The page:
I think it did take me a long time to get into my stride though. Once things did fall into place, however, it led to some moments of real joy. Among the highlights have been: one of the pupils trying to read a verse of To A Mouse with a Scottish accent and rrreally rrrolling those Rs and then the subsequent realisation that my own accent had become something of an inside joke (they found my pronunciation of the word “frequent” hilarious when I was trying to explain the difference between it and regularly); the sarcastic banter I have with the older pupils; the paranoia I managed to induce with my 1984 Thought Police vs Party Members game and of course my beloved 6. Klasse who never fail to greet me in the corridor or Schulhof with an enthusiastic, “Hallo Mistah Flett!”
Outwith my compulsory work, I also set up an after school group through the UK-German Connection and ran a project facilitating contact with Orcadian pupils. This has honestly at times been the one thing that’s kept me going throughout my time here. Briefly, it was about cultural heritage at the regional level and how that can expand out beyond homogenous nation states, reaching across Europe – this idea being filtered through the lens of local language. If that at all piques your interest than please read more here.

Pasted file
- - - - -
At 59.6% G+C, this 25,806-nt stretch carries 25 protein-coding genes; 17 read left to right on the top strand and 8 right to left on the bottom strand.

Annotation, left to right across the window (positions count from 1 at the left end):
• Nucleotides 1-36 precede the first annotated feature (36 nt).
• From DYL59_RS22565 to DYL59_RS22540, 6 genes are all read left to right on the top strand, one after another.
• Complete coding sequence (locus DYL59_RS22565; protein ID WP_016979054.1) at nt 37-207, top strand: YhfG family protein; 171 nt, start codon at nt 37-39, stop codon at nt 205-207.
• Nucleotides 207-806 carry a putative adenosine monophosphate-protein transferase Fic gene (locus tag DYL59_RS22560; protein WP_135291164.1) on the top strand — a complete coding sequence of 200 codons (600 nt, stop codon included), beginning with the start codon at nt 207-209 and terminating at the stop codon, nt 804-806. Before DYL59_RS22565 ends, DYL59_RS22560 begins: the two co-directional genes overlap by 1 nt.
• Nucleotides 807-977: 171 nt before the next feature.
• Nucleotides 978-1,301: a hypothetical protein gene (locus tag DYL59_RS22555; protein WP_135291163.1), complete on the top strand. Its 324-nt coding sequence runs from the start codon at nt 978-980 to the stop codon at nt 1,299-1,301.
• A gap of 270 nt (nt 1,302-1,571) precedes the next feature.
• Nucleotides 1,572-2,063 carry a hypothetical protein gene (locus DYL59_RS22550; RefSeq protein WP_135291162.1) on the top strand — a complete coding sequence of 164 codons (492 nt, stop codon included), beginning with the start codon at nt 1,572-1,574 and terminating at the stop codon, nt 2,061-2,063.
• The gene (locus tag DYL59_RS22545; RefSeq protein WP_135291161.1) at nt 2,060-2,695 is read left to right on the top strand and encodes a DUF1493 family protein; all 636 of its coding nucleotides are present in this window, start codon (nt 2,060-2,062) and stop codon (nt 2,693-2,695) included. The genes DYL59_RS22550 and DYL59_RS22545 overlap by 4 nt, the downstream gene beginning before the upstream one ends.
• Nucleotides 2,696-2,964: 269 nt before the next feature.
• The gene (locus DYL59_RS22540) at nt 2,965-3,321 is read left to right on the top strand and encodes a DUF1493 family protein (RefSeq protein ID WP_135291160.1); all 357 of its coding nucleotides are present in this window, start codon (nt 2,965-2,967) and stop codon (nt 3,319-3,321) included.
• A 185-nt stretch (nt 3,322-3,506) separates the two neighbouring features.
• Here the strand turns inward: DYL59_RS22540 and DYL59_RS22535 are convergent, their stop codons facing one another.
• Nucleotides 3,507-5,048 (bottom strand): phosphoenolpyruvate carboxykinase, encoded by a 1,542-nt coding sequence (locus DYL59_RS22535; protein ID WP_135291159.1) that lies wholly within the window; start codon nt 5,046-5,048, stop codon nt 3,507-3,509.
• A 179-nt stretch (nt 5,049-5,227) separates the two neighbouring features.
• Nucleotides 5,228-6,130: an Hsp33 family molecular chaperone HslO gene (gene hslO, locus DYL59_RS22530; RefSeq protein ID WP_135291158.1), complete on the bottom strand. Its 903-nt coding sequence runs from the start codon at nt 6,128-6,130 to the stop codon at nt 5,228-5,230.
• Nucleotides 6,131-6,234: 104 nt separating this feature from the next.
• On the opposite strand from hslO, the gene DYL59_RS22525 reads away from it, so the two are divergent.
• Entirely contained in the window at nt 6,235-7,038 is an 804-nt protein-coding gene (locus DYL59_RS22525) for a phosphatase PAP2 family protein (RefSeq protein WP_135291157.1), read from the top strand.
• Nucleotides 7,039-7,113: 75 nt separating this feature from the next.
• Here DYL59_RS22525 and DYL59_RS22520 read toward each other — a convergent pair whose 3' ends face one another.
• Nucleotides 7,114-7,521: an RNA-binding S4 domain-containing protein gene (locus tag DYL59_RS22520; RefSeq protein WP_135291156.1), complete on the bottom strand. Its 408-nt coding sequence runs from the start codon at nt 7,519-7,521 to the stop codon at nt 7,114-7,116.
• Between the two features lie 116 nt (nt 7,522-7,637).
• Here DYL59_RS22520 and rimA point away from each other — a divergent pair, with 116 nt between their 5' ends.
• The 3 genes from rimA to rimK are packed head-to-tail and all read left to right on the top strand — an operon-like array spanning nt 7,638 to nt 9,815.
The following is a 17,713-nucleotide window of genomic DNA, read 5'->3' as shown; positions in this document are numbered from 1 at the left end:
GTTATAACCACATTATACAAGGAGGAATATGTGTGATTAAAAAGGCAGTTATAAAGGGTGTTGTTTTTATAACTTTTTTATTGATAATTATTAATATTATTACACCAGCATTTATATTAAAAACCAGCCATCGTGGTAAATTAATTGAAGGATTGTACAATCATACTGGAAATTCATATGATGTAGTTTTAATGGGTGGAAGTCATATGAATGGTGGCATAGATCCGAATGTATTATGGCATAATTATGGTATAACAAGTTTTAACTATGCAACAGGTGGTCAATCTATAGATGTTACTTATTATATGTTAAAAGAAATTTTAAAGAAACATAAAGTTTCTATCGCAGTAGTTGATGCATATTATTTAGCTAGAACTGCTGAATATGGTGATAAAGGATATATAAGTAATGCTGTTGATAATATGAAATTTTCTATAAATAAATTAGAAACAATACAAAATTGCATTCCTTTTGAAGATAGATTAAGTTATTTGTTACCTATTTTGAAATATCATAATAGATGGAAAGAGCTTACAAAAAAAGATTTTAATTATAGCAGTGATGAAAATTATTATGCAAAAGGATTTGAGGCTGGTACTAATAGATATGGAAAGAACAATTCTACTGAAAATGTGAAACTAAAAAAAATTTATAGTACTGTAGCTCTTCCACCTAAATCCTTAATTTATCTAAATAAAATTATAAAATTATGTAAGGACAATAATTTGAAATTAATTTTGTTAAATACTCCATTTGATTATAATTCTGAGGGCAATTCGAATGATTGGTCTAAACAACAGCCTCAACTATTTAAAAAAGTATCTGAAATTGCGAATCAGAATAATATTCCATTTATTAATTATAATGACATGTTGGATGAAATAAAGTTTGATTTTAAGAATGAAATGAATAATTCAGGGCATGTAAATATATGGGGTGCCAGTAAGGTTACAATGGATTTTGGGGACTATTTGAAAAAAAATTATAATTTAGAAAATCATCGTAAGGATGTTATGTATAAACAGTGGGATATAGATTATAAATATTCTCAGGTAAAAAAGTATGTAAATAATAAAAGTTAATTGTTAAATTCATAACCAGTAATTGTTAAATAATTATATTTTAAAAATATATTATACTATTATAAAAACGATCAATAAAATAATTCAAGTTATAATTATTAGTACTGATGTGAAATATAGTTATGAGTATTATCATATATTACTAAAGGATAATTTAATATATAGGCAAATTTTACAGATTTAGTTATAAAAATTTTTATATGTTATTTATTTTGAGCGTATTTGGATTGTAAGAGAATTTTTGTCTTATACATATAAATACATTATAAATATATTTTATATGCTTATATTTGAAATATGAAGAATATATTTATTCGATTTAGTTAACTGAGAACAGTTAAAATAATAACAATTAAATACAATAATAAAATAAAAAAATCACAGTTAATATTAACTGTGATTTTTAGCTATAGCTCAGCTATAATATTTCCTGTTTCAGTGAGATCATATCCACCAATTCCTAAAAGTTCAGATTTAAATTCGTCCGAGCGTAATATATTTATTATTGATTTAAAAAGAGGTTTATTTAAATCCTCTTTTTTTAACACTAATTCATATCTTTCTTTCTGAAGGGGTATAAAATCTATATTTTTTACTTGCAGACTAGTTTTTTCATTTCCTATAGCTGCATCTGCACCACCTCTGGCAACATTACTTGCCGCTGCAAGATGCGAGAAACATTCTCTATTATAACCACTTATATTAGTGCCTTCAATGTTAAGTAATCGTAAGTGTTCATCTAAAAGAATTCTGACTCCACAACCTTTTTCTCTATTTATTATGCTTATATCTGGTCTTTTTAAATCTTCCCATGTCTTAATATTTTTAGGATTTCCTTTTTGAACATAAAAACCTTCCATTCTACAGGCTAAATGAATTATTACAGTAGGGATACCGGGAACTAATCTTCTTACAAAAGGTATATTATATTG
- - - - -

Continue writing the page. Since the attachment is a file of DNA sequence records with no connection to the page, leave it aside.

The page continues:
Taking all in all, I think the experience has been beneficial; there has been a net gain. This has not come without frustration and struggle, however. The highs have been immense, but there’s certainly been a lot of drudgery to wade through in order to reach them. Overall, it’s confirmed that if I ever was to become a teacher, I’d put it off for a bit yet.
One of the main things I’ve had to grapple with during my time as a language assistant has been the need for respect. It is impossible to teach pupils anything if they do not first have respect for you. This can be quite a soul-destroying thing to learn from experience, but it is actually a very useful lesson. Those of you who know me can probably vouch for me when I say I’m not a particularly foreboding person to encounter. For me, I think this means I need put on a display of assuredness and expertise fairly early on when I start working with a class, otherwise they will just view me as another pupil who’s just as clueless as them.
Upwards and onwards, as they say though. I’m very much looking forward to becoming a student again next month and of course to experience a new part of the country. A visit to Wittenberg is far from “retrograde to [my] desire” after seeing the court of the Danish prince.